|Architect:||Pietro Lombardo (?)|
Palazzo Dario is one of the most famous early renaissance palaces in Venice and was erected at the end of the 15th century by Giovanni Dario, secretary of the Venetian senate. The relatively small building, bordering the Grand Canal and the Rio delle Torreselle, is a remodeled gothic construction. Facade composition and details are still of gothic taste (see Palazzo Priuli a San Severo). Since Vincenzo Barbaro had married Marta Dario, the Barbaro primogeniture inherited the palace after Dario's death, and kept it until the 19th century.
The palace consists of a water floor with central portal and round-arch windows alternating with oculi, two piani nobili of virtually equal dimensions, and a terminating floor. Although the façade, entirely encased with marble, at first glance resembles works of Pietro Lombardo, recent scholarship rejects this attribution. For a much larger example of the same period, see the near Palazzo Contarini Polignac. Among other details, John Ruskin depicted the round incrustations in the right wing. A neo-gothic balcony in the second floor was added in the 19th century. Re-used gothic arches of fifth order can be found on the rear façade on the Campiello Barbaro.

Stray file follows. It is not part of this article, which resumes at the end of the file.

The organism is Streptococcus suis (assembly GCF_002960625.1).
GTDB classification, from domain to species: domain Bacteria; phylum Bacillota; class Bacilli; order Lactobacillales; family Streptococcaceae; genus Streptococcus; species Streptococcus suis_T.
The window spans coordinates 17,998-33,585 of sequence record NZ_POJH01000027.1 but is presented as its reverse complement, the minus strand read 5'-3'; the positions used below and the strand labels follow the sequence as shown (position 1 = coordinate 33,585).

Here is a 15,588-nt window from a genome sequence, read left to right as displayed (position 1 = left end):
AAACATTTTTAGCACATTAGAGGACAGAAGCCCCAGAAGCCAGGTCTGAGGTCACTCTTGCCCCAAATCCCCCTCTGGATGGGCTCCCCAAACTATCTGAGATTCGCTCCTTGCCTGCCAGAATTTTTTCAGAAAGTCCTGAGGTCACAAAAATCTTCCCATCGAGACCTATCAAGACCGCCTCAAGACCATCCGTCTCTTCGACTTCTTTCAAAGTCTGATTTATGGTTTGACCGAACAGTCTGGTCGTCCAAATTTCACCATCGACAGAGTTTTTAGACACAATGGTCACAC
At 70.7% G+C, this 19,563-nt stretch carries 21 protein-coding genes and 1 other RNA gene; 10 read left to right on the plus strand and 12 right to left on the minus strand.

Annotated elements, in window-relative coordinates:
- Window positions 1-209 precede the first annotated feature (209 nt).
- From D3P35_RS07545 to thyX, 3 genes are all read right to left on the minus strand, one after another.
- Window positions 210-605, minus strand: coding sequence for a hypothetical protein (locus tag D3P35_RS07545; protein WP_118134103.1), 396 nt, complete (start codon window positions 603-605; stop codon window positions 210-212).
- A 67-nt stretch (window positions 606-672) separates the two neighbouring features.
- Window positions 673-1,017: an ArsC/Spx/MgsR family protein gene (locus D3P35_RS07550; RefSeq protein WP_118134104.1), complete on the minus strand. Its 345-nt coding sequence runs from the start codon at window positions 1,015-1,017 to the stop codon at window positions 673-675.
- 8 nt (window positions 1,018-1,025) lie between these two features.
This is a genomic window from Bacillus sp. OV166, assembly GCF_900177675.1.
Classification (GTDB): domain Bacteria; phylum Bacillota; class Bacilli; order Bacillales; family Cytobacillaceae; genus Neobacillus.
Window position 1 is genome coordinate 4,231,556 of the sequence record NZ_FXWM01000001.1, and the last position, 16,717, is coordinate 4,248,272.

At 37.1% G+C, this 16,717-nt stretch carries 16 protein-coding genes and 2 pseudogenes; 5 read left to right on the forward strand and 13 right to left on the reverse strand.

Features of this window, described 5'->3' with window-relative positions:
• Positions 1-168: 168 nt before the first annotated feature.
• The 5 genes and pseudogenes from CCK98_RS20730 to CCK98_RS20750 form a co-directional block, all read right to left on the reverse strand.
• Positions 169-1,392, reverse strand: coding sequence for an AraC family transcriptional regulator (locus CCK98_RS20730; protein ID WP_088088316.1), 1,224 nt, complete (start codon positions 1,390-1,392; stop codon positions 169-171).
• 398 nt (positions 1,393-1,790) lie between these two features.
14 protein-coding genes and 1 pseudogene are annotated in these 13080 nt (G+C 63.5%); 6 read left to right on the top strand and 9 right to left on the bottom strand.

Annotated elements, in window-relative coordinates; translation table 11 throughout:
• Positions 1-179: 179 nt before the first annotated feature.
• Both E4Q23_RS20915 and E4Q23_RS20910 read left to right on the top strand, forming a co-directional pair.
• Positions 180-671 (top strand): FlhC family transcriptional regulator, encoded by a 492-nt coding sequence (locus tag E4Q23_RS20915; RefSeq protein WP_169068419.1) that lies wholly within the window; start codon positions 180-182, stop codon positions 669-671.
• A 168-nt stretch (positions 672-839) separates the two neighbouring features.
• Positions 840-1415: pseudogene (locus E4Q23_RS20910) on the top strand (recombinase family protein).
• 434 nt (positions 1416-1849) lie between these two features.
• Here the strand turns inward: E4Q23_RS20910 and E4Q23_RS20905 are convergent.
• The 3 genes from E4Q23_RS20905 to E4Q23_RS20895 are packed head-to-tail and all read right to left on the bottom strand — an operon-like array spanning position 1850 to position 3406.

In the 19th century, the owners of all "excentric" palaces such as the Ca'd'Oro and Palazzo Dario, changed frequently. In 2006 it became property of a unknown US family.
The high chimneys, among the few conserved examples in Venice, are of special note.
first piano nobile stone decoration detail
© 1999-2007 J.-Ch. Rößler
Venice architecture - palaces